Waste Not, Want Not

Scraping the peanut butter jar with a dinner knife until it is clean enough to send back to the company for a refill was something my dad took pride in. He never passed up the chance to get the very most out of things. Could be the way he was raised; wasting nothing, taking nothing for granted, getting the most out of what we’re given. Could be he just loved licking peanut butter off the end of a butter knife or he was just finishing what her started. Probably a lot of those things. The thing I love about this picture is that I took it on my kitchen counter. My child evidently picked up a few things from his grandfather as I believe all of his grandchildren and children did. Good things like not taking advantage, not wasting, not assuming. Good things like working hard so you have enough to save and yet some to give away, using all that God gives. My dad left us with so many great lessons that it would take forever to list them all and as big events happen in our lives, I can hear his voice in my ear encouraging, pushing, congratulating, comforting. We spent a lot of time around one another. Wasting nothing. Wanting nothing really. Oftentimes just spending time. I watched him scrape a peanut butter jar many, many times and sometimes I thought, “Oh for crying out loud, just get another jar. It’s empty.” But if he had, I wouldn’t have gotten the message and more importantly, neither would my children. Sometimes buried within a person’s odd habits can be some pretty good lessons. So scrape the good stuff out of life, take nothing for granted, use all God gives, know others are watching, waste not, want not, and most importantly, enjoy.


Make Believe…Real

When they are young and life is a zoo, we cannot wait for our children to grow up. When they are grown and ready to venture out on their own, we wish they were still our babies. There is truth and wisdom in truly enjoying every moment with our children. There is truth and beauty in allowing the good and the bad to be remembered, to be time spent together well. Before we turn around, what seems like just playing dress up turns into the real thing.

This past weekend my oldest daughter had the final fitting of her wedding dress. Wow. She’s just incredibly beautiful. She had her trial run with hair and makeup on Saturday and when I saw her after work, again, wow. On Sunday, as I watched her youngest sister play volleyball and the second oldest coach volleyball, I listened as she and her father were trying to decide upon a song to dance to after the wedding. I’m cheering for each point as tears fill my eyes. I’m happy to be in a large arena sitting alone, my emotions bouncing off the walls. I’m happy to be multi-tasking as I have for years upon years, enjoying each and every moment that I could with my children while juggling work inside and outside our home. It’s funny but I think the harder we had to work to make it to many of our children’s events, to spend time with them, to take care of them when they were sick or to arrange for them to be taken care of, the more all those times mean to us. My children are keenly aware of all of those moments. They seem to take nothing for granted.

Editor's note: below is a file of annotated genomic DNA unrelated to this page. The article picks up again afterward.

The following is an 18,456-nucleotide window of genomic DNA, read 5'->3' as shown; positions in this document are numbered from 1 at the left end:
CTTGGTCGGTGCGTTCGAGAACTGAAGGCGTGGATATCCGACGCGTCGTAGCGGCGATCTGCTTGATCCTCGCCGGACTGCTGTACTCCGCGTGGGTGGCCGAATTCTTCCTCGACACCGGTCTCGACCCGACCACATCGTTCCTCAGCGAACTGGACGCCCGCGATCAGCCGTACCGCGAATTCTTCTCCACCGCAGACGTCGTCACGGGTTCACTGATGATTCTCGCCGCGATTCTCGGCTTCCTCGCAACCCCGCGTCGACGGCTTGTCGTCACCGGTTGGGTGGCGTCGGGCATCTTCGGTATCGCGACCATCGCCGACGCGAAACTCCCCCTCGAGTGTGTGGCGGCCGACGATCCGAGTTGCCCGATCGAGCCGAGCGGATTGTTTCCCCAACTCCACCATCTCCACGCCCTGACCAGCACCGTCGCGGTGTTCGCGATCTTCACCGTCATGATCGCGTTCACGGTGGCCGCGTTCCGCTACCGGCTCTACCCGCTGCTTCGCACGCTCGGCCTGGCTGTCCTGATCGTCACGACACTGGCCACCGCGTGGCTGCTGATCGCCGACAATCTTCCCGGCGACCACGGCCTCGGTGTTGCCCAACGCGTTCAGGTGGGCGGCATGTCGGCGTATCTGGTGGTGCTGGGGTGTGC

Ya see, my mother took them to choose hats and furs and to drink tea that day. And that night, they enjoyed the day all over again by sharing it with us. I guess my point is that time does fly by and we may feel we miss some moments but what’s important is that we make the most of those that God gives for us to be together and that our children know the importance of being there for one another. Seems like yesterday when this bride-to-be and her maid-of-honor were playing dress up together and in a little over two weeks the one will be making sure the other one’s veil and dress are laid out perfectly to walk down the aisle. Ya know, we have to live life no matter how fleeting, no matter how hectic, one event at a time, one moment, one diaper, one game, one dance, one wedding at a time. It may not be all make believe and dress up in fur coats and hats, but it is a gift. A real gift. And I could not be more grateful to God for all of it. The make believe and the real.

Make Resolutions, Set Goals for 2017

Why do we make New Year Resolutions? What good are they when 9 years out of 10 we end up with a fail?  Do we set impossible goals? Are we unrealistic?

All of these are good questions and are the very reasons why many have canned the idea of making New Year Resolutions but I would like to get back to the idea of pushing ourselves to be better, to do more, to set goals that make us stretch ourselves. I would like for us to challenge ourselves each day to do something outside our comfort zone. If we fail today, we have 364 more days to pursue our goals. Each day is a new start and each day is a possibility to succeed.

Make those resolutions. Set Goals. Do your best every day and if you come up short, instead of tossing the year, start again tomorrow. Review your day and see where things went wrong. That in itself is a good habit. If you feel you’ve set goals that are impossible, reset those goals and when you reach them, push yourself harder. There are no rules but if we do not set some kind of resolutions, we’ll remain stagnant, we’ll never expand our potential, we’ll never grow.

Whether we want a better mind or body or soul, whether we want to read more, workout more or pray more, if we do not set goals, we have nothing to achieve. So go ahead. Make your lists. Do your best each day. Try. And if you fall short, remember, tomorrow is another day. Another chance. A gift from God. Go for it. Happy New Year from our family to yours!